American Medical Association(redirected from AMA)
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American Medical Association
The American Medical Association (AMA) is a federation of state and territorial medical associations. The AMA seeks to promote the art and science of medicine, the medical profession, and the betterment of public health. Its purposes include obtaining, synthesizing, integrating, and disseminating information about health and medical practice; setting standards for medical ethics, practice, and education; and being an influential advocate for physicians and their patients.
The AMA was founded in 1847. At its organizing convention, the AMA adopted the first code of ethics in the United States, a detailed document that addressed the obligations of physicians to patients and to each other and the duties of the profession to the public at large. The delegates also adopted the first national standards for medical education through a resolution establishing prerequisites for the study of medicine. Since that time, the AMA has grown into a large organization, with great influence over issues involving health care and medicine. Its headquarters is in Chicago, Illinois.
The AMA speaks out on issues important to the medical community. AMA policy on such issues is decided through a democratic process, at the center of which is the AMA House of Delegates. The house is comprised of physician delegates from every state, the national medical specialty societies, the Surgeon General of the United States, and sections representing organized medical staffs, young physicians, resident physicians, medical students, and medical schools.
Before the opening of the House of Delegates, which meets twice a year, individual committees consider resolutions and reports in hearings open to all AMA members. Each committee prepares recommendations for the delegates. The house then votes on these recommendations, deciding the AMA's formal position and future action on an issue.
The AMA has been active in numerous healthcare initiatives that affect the U.S. populace as a whole. In the 1990s the AMA launched a campaign against family violence and violence in schools and called on tobacco companies to refrain from engaging in advertising practices that target children. The AMA also launched a national campaign against so-called "drive through" baby deliveries that ended with the passing of legislation requiring insurance companies to provide appropriate hospitalization and maternity stays. In 2000 the AMA announced the first stage of its health literacy campaign that was aimed at increasing patient comprehension of basic healthcare communications such as prescription instructions and insurance forms. The AMA also began an initiative to reduce under-age drinking.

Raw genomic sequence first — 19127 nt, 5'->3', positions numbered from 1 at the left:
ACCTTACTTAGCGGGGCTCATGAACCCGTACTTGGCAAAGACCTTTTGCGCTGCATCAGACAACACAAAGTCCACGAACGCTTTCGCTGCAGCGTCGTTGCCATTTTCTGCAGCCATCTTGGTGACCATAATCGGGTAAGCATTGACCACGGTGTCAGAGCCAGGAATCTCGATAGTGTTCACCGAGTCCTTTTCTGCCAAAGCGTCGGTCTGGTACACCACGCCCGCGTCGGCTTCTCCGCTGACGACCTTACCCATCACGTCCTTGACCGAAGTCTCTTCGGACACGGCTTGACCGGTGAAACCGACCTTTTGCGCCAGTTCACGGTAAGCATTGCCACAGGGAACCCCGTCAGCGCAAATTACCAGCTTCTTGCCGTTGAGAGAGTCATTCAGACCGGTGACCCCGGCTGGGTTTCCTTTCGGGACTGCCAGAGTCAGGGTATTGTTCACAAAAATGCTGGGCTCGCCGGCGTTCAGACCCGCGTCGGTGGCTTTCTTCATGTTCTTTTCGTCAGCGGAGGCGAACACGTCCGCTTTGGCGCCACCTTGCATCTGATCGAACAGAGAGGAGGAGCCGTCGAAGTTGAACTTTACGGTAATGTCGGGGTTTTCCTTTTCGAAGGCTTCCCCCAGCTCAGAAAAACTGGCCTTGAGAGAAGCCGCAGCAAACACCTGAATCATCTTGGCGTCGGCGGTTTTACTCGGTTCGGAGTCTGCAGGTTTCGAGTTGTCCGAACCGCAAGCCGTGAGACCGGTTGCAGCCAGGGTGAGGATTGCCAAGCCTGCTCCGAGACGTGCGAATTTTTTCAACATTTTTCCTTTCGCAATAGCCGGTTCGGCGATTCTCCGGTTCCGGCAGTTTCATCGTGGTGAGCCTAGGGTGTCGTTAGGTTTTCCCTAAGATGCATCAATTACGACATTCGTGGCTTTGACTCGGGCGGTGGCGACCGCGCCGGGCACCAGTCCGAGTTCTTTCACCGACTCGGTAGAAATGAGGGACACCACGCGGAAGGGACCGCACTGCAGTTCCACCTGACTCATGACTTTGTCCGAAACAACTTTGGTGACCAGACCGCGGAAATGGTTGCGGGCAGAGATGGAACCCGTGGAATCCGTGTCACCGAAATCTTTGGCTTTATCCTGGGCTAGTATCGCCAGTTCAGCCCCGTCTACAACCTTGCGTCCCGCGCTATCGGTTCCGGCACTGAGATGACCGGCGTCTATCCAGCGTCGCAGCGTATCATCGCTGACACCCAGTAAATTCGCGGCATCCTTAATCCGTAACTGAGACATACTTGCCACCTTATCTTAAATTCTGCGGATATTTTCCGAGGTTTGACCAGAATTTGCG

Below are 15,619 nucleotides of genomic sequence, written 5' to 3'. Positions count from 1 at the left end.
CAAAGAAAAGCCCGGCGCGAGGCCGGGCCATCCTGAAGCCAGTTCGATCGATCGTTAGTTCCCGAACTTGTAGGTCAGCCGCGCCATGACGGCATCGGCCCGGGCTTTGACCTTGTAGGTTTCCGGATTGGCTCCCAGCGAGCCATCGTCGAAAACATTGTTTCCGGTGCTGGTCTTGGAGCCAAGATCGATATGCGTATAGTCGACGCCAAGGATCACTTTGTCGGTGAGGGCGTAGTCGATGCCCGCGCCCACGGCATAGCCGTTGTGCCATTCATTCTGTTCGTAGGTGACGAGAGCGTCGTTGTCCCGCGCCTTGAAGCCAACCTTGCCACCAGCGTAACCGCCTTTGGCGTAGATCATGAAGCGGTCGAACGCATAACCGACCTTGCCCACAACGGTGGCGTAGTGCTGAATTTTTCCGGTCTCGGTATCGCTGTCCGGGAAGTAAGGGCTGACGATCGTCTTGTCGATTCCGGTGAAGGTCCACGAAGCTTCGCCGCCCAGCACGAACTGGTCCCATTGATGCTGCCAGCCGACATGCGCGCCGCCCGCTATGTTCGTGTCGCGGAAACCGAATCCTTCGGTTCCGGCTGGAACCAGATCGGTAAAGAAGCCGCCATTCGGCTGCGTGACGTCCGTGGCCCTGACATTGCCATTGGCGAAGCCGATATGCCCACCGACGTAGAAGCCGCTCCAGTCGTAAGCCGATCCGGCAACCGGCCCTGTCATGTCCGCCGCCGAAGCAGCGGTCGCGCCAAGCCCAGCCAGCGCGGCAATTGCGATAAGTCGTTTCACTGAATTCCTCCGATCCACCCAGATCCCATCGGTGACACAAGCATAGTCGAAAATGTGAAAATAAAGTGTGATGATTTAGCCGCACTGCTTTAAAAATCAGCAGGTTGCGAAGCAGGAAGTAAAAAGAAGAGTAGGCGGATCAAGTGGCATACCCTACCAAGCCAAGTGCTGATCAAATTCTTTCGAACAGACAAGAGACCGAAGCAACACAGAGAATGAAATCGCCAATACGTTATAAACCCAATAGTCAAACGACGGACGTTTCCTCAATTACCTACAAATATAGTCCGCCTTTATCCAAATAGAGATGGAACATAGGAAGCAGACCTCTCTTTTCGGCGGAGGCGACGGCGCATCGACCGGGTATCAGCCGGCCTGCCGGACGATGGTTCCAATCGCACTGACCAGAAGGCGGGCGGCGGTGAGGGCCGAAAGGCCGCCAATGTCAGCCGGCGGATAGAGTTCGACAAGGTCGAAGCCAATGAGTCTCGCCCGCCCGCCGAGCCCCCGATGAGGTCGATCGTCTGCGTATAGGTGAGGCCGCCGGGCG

The AMA opposed the creation of Medicare in the 1960s and in the early 2000s has remained opposed to national healthcare insurance. It has sought, however, to extend access to the health-care system and to contain its costs while improving its quality. The AMA has maintained the position that the problems of rising health-care costs are due to the costs of Medical Malpractice suits and has vigorously supported medical liability reform legislation.
The AMA is the world's largest publisher of scientific medical information. The Journal of the American Medical Association (JAMA) is printed in 12 languages and reaches physicians in 42 countries worldwide, making it the world's most widely read medical journal. The AMA also publishes nine monthly medical specialty journals as well as a newspaper of social and economic health news, American Medical News.
American Medical Association. Available online at <www.ama-assn.org> (accessed May 30, 2003).
Rosenberg, Charles E. 1989. In the Care of Strangers: The Rise of America's Hospital System. New York: Basic Books.
Starr, Paul. 1984. Social Transformation of American Medicine. New York: Basic Books.